Empires crumble but their mystique takes a while to fade. The words Manchester United evoke a powerful, dominant team that is able to sweep aside opponents. That fear factor is dissipating with every week. West Ham United were not awed in the slightest during their comfortable 2-0 victory over United at the London Stadium.
Manuel Pellegrini’s side did not need to be anywhere near their best. They could afford to be ordinary. In a tepid game Ole Gunnar Solskjaer’s men never looked like earning a point.
West Ham can take pride in their superiority and their goals. The first, a nicely worked move involving Mark Noble, Felipe Anderson and Andriy Yarmolenko was one of the few enlivening moments in a poor first half. Yarmolenko’s control and finish in the area were exceptional, though Harry Maguire and the United defence were hopelessly static.
Aaron Cresswell’s free-kick with six minutes left was masterfully executed. Solskjaer thought the difference between the teams was simply that West Ham took their chances. “It was a game that could go both ways,” he said. “They grasped their moments.” That was delusional.
Neither team injected much pace into the match. The passing on both sides was ragged. Ballcarriers were allowed to dwell in possession and consequently took too many touches. Fluency was a rarity. Yet West Ham were significantly better and deserved the result. United were a shambles.
Where do United’s problems begin? What happens on the pitch is merely a symptom of wider issues at a club. But the field of play is where you start and work backwards to find the root of the malaise.
“We didn’t create enough chances,” Solskjaer said. That was self-evident. Marcus Rashford laboured hard until he was withdrawn with a groin injury close to the hour. The 21-year-old is a support forward rather than a cutting-edge goal-getter. He may work better in tandem with Anthony Martial when the Frenchman returns to fitness but neither man appears to be a 20-goal-a-season striker. Both are good players but neither has lived up to the wishful thinking that has characterised their careers so far. Mason Greenwood is the latest to be endowed with unrealistic expectations. All three might benefit from playing alongside an established, feared goalscorer.
The supply lines were poor against West Ham. At his peak Juan Mata was peripheral; at 31 he is almost anonymous. Daniel James would probably thrive in a good side but disappears in this bad one. Andreas Pereira put in a good cross that Mata wasted but otherwise had little impact overall. Scott McTominay and Nemanja Matic are essentially destructive. That should not be the front six of a club that has spent nearly £900 million in the past six years, even with injuries. Paul Pogba, who has genuine superstar credentials, will soon be back but he is not the sort of player who can galvanise a side and make the men around him gel.
Perhaps the worst thing that happened to United was not Sir Alex Ferguson’s exit but that David Gill departed the club at the same time. Gill’s expertise in the boardroom would have softened the impact of Ferguson’s sudden retirement. Instead Ed Woodward took the helm at Old Trafford. The chief executive – even more than the Glazers – is one of the root causes of the mess on the pitch.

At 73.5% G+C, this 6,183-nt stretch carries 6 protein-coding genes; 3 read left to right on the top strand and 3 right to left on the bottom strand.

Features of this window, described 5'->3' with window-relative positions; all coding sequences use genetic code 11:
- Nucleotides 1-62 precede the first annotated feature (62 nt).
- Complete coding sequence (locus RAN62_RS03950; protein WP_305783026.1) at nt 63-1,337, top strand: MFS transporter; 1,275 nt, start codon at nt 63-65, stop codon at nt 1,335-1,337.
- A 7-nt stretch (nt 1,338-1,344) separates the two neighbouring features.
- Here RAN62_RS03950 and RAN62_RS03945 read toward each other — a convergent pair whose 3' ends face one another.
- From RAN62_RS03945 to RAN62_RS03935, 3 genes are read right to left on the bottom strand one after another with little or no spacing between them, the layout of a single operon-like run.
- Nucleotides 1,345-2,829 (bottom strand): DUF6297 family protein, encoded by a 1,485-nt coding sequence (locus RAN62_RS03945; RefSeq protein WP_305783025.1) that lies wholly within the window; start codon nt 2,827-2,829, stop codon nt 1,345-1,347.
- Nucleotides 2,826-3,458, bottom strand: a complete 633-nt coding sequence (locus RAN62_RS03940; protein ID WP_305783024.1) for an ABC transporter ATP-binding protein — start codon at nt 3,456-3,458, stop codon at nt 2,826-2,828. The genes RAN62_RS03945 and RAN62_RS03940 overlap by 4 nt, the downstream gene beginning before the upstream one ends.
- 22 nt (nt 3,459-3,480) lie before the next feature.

Never mind the poor recruitment, the decision to name Solskjaer as permanent manager in March was an act of knee-jerk stupidity. There was no need to rush the decision. United have bought badly and appointed badly. The Norwegian is as out of his depth as are some of his players. Like those players, the 46-year-old might have been perfectly adequate in the right structure, with a framework of competent professionals around him. In the present environment though, Solskjaer is fated to fail.
“The attitude and desire is there,” the United manager said. “That’s not the problem. It’s the quality in our decision-making, in the execution. We are going to hit some bumps along the road, some highs and lows. This group is out there determined. It was a good atmosphere in the dressing-room. They’ve got the focus right.”
If the mood was really good after the game, Solskjaer has far deeper problems. There was a lack of leadership and resistance on the pitch. It will take a huge amount of money and probably a new face in the dugout to solve United’s issues. The lack of fight in the manager’s demeanour was surprising, too. When does he get nasty?
As usual, the support from the away end was unstinting. The Red Army always make plenty of noise but perhaps they should be looking at themselves. The Glazers have taken more than £1 billion out of Old Trafford in the past 14 years but the ‘green and gold until it’s sold’ protest in the stands fizzled out very quickly.
The successes of the tail end of the Ferguson era lulled supporters into a false sense of security. What should be an extremely powerful fanbase has been strangely quiet as the profits pile higher and the points and prizes dry up.
United do not look like a top 10 side in the Premier League. Not so long ago teams like West Ham needed a fire and brimstone performance to unnerve the Red Devils. It was a routine win for Pellegrini’s team – there were suggestions around the East End that Norwich City caused them more problems last month when the Hammers won by the same scoreline.
When Manchester City came to the London Stadium on the first day of the season, West Ham’s trepidation was palpable and the home side were routed. Against Solskjaer’s team there was no apprehension at they picked through the ruins of what should be one of the top flight’s powerhouses. The only people who should be afraid of the future are those connected with United.
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